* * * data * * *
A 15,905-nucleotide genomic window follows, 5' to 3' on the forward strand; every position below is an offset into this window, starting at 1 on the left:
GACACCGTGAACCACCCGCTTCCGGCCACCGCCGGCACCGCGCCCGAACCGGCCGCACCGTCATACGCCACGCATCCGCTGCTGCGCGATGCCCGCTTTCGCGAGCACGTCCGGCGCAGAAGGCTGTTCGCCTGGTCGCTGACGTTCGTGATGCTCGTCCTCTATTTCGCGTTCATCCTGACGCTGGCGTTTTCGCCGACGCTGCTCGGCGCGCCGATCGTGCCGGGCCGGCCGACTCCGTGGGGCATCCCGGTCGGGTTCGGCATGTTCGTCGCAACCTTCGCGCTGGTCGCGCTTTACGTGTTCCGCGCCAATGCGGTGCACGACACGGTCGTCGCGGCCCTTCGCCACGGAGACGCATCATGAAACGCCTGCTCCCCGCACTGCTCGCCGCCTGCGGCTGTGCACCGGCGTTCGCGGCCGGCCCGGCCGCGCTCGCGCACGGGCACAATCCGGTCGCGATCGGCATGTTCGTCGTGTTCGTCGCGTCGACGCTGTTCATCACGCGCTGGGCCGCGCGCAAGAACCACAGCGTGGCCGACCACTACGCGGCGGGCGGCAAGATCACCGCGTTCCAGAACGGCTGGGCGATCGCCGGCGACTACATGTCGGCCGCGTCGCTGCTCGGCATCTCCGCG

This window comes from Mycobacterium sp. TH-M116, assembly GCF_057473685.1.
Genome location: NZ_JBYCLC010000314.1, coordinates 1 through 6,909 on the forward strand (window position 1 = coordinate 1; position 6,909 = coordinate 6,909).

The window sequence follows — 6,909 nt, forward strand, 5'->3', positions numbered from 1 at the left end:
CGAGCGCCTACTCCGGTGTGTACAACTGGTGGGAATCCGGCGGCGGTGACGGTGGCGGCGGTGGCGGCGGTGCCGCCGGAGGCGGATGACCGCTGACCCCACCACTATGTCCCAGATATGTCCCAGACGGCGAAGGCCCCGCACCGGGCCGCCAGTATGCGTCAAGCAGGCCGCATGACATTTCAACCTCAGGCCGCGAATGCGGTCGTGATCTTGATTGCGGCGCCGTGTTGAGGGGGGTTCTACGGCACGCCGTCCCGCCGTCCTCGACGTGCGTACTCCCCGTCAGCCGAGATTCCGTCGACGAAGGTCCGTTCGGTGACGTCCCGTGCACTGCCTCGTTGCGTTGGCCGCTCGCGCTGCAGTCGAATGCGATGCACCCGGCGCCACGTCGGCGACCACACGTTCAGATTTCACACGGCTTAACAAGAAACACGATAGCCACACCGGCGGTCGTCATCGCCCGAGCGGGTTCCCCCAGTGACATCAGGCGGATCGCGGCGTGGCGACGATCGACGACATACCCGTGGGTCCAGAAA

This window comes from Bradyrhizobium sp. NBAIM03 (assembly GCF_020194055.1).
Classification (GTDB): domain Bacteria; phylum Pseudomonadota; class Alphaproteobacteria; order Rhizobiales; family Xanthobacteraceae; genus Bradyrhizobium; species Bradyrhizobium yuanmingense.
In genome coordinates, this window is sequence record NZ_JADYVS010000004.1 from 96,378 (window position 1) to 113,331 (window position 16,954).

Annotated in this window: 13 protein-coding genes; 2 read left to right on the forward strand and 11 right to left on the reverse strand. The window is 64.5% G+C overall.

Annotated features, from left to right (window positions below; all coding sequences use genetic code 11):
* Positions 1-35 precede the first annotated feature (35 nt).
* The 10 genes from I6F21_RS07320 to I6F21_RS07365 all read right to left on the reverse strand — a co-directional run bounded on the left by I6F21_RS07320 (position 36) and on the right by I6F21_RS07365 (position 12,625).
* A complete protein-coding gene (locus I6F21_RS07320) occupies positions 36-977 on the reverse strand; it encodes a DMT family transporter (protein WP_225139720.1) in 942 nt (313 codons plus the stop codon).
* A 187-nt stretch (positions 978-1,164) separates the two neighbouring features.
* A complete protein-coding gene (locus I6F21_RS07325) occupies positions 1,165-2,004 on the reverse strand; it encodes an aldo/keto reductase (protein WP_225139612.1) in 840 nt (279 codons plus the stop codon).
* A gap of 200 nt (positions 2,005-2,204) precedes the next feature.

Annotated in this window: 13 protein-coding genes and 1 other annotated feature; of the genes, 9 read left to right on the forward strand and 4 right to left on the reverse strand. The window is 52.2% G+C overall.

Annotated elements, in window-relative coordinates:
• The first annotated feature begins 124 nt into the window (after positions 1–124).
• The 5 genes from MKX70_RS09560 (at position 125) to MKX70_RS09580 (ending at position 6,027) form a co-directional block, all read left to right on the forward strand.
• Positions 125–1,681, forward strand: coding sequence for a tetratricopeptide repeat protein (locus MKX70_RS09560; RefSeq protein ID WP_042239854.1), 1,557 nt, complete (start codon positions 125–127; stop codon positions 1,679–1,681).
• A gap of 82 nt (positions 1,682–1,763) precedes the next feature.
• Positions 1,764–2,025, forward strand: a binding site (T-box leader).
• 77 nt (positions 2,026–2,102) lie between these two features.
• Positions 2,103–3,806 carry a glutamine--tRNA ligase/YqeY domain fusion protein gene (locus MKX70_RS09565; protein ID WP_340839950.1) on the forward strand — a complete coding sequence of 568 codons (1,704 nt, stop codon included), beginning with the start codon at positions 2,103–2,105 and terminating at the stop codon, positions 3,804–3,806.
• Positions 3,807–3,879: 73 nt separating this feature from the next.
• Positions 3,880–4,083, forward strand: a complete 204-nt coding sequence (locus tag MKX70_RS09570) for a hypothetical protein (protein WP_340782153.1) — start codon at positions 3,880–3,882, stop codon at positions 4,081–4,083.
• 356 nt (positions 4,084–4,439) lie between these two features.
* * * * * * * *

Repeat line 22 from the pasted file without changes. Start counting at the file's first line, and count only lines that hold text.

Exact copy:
• Positions 125–1,681, forward strand: coding sequence for a tetratricopeptide repeat protein (locus MKX70_RS09560; RefSeq protein ID WP_042239854.1), 1,557 nt, complete (start codon positions 125–127; stop codon positions 1,679–1,681).